Yes, children benefit from stable long-term relationships with adults who can give them love, stability and care. In most cases these are their parents and it's difficult to do on your own because it's such a commitment. I don't believe that our choosing to register our relationship with you would make us any more or less likely to provide that care to any children we had. Now that marriage is a purely voluntary institution, many more of those embarking on it will have the kind of relationship which enables them to provide this but the bedrock of that is the relationship itself, not the status. You won't create more genuine partnerships of people who can love and support each other by offering £20 per week to those who've been in and signed their names.

Marriage is not what makes some families special. Love is.

Yours disappointedly,
Jo
tinyjo: (candle trail)
Good lord. Twitter feeds for the three party leaders. Sadly, not (a) satire or (b) actual twittering from said politicians but (c) their official site RSS feeds converted into twitter posts.
tinyjo: (sunflower)
Rather nifty little graph on the BBC showing the composite effect of the NI and income tax changes. Personally, I fall neatly into the pretty much no change dip, boringly. Politically, I'm not happy with a tax change graph where the people who pay more are the poorest, while the rich get £200 per year more. Lame.
tinyjo: (candid-opinion)
Well, whether you think the government should scrap the planned vehicle tracking and road pricing policy or not scrap it, you can now sign your name on the Downing Street website. I think it would be interesting to see how many people do sign the latter, if just to remind the media that the body of public opinion represented by the signers of the anti petition isn't the only one out there.
tinyjo: (candid-opinion)
Sign the Downing Street petition to allow fair use copying of legally owned CDs here.
tinyjo: (webdesigner - chez geek)
So, according to a survay done in Germany, which I found out about here, Germans are disillusioned with their democracy. As is I think everyone else I know. So, where do you stand?

[Poll #862947]
tinyjo: (candid-opinion)
On my way back to work at lunchtime (having dropped the bike off for puncture repair) I found myself listening to the lunchtime previews of the Tory party conference with what I can only describe as genuine interest, something so rare for me in conference season that I was genuinely surprised and started to wonder what was going on.

And here's the thing. I think the reason I'm listening interestedly is that I don't know who to vote for, which is something of a first for me. Although I support a lot of Labours social policy intentions I distrust their authoritarian attitude more and can't see myself voting for them. Up until now I've been a staunch Lib Dem but now I'm still angry with them about the kicking out of Charles Kennedy and really not sure about Ming and his plans. And the Tories? Well, the idea of conservatism with a social concience is appealing but I'd have to be sure that their "small government" instincts knew when to stop - I don't want a government too small to provide an NHS.

Then there are the smaller parties but none of them really seems to have enough of a practical overall programme to consider voting for (Citizen's income? I'm not convinced), quite apart from the question of wasted votes.

I think maybe I should make a quizilla quiz for candidates to take next election. It would have questions about all my key issues weighted by how much I care about them and then I could just see what the outcome was. But in the mean time, I'll be giving the Tories a fair hearing this week, which surprises me.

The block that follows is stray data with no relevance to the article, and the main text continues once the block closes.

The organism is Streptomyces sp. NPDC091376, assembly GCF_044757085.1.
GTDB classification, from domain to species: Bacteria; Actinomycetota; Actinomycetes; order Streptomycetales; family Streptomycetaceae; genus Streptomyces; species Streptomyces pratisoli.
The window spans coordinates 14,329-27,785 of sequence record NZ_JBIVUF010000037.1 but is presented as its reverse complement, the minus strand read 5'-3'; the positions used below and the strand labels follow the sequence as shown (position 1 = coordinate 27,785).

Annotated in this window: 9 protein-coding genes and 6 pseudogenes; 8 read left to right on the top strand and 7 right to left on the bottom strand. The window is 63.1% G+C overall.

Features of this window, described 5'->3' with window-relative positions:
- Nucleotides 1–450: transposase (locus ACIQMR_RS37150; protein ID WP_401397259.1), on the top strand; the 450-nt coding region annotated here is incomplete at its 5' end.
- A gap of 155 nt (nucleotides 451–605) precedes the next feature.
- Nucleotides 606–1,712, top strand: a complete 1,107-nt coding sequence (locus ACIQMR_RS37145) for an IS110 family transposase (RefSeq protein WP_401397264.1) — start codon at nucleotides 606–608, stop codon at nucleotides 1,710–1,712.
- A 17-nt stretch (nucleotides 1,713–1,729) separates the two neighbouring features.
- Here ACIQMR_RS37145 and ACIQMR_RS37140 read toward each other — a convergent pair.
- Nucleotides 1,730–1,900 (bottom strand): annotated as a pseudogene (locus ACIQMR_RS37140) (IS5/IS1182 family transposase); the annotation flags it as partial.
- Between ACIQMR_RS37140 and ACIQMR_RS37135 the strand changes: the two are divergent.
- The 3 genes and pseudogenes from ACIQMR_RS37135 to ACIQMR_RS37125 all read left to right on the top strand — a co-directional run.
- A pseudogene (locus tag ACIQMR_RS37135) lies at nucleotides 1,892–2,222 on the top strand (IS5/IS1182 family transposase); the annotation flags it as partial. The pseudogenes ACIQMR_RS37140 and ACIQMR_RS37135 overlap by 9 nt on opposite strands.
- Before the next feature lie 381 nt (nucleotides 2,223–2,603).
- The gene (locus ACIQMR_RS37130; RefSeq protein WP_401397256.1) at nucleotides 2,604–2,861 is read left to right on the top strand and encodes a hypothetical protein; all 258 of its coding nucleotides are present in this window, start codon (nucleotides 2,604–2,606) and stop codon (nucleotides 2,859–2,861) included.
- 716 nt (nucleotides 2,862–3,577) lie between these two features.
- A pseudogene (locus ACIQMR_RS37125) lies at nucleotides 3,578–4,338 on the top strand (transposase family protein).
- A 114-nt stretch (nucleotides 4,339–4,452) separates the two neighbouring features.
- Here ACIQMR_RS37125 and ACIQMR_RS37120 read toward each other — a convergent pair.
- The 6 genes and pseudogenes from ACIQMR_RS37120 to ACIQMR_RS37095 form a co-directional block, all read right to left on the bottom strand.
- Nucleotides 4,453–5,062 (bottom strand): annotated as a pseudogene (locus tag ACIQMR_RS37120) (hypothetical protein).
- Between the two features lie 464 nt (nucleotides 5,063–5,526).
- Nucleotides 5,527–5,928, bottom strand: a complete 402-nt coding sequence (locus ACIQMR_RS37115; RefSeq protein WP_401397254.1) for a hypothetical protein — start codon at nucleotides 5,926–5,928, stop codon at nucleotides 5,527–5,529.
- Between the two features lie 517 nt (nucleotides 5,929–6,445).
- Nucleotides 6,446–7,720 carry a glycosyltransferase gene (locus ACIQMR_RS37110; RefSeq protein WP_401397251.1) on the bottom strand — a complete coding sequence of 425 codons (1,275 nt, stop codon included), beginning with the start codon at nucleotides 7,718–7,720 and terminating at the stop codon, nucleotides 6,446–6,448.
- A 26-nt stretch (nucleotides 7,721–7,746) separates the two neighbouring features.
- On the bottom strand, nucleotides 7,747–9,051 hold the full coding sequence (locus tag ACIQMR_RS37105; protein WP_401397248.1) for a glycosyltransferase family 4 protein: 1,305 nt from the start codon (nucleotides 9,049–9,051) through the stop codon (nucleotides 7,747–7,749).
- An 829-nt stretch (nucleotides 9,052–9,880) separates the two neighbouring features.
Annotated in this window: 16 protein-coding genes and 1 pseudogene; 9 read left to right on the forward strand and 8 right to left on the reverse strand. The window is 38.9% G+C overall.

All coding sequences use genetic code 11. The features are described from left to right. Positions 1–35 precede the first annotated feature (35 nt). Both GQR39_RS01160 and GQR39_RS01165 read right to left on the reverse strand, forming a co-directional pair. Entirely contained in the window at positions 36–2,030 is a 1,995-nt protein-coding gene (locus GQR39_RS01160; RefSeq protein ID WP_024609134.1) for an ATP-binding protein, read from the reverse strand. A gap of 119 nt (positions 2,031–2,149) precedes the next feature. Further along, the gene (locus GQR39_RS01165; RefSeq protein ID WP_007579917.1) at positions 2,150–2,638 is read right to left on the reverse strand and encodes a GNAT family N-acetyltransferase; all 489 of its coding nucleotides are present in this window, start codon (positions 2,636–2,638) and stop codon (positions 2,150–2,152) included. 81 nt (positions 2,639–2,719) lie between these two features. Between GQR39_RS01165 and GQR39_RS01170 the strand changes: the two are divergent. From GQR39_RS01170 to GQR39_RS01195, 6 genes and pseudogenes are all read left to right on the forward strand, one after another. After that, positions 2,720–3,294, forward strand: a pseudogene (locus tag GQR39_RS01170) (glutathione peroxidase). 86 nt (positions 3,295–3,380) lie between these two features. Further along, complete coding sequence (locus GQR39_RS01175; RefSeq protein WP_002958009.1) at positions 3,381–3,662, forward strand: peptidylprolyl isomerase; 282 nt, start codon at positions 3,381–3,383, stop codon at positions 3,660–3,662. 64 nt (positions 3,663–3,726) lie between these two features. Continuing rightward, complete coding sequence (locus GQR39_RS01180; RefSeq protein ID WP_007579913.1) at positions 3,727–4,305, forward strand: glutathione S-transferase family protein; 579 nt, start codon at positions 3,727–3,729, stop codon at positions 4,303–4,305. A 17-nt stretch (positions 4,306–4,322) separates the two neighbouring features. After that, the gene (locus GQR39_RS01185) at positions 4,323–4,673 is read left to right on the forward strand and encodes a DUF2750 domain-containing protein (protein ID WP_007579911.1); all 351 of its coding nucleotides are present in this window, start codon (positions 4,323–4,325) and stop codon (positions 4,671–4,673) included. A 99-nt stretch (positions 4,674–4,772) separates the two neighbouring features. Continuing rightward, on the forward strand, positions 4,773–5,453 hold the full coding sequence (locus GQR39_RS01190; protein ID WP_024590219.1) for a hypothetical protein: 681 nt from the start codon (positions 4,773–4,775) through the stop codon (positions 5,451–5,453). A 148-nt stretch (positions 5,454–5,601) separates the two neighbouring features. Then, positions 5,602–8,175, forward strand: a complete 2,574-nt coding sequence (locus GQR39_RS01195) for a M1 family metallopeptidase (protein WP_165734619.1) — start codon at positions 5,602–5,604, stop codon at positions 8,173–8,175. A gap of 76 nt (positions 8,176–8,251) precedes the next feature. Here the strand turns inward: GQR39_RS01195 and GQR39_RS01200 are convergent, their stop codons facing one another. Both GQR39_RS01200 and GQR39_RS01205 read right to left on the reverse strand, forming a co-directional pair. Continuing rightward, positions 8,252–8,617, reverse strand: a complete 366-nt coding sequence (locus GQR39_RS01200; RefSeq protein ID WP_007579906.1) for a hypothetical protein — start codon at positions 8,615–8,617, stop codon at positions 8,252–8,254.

tinyjo: (vibro-cat)
BBC4 could have some interesting stuff on - anyone read the short story?

The channel's new line-up also includes a sitcom from Jack Dee and a season celebrating British science fiction.

One of the highlights of the season is an original drama, Random Quest, based on a John Wyndham short story.

There will also be a series of documentaries on the genre and a science fiction "acting masterclass" delivered by Nigel Planer's comedy character Nicholas Craig.


New dwarf-planet to be called Eris

The distant world whose discovery prompted leading astronomers to demote Pluto from the rank of "planet" has now been given its own official name.

Having caused so much consternation in the International Astronomical Union (IAU), the object has been called Eris, after the Greek goddess of discord.


Thames Water to make new reservoir which apparently I have to pay for. Frankly, I'd rather they just fixed the damn pipes. Also, it's apparently close to Steventon, so presumably a possible threat to Truck.

Britain's "leakiest" water supplier Thames Water has announced plans to build a £1bn reservoir to meet increased water demand.

Thames said the site near Abingdon, Oxfordshire, would be the biggest built in the UK in 25 years, holding 150 billion litres of water.

The plan - which could force some people to move home - would mean customers paying more for their water.


I also want to write about this but I've not quite got it clear in my head what I want to say.
tinyjo: (candid-opinion)
"There is more than one kind of freedom...Freedom to and freedom from. In the days of anarchy, it was freedom to. Now you are being given freedom from. Don't underrate it."
Margaret Atwood, The Handmaid's Tale

"It is up to each and all of us to ask the questions: what price our security? What price our freedoms? At what cost can we preserve our freedoms?"
John Reid (Quoted here)

I am also disturbed by the fact that John Reid reminds me more every day of Adam Sutler. Yes, the Tories were greedy, hypocritical and often uncaring while in office but on the other hand they didn't always make me think of fascist dystopian futures either...
tinyjo: (Default)
The recent discovery of the problems at Enron and other companies in the USA indicates that the free market/capitalism is, like communism, a good idea in theory but in practice falls into corruption and failure through peoples selfishness. Due to cultural differences between the Slavonic and Causican cultures however, the corruption in the capitalist system is better hidden/more efficient and hence has taken much longer to come to the attention of the world.

Discuss
tinyjo: (Default)
I've been meaning to write my essay on this for ages (there’s even a half finished version on my hard drive, honest!) but not got round to it :) Kuro5hin on political apathy
tinyjo: (Default)
http://news.bbc.co.uk/hi/english/world/europe/newsid_1801000/1801773.stm

They're insane. If they win, I resign my citizenship of the world!

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tinyjo: (Default)
Emptied of expectation. Relax.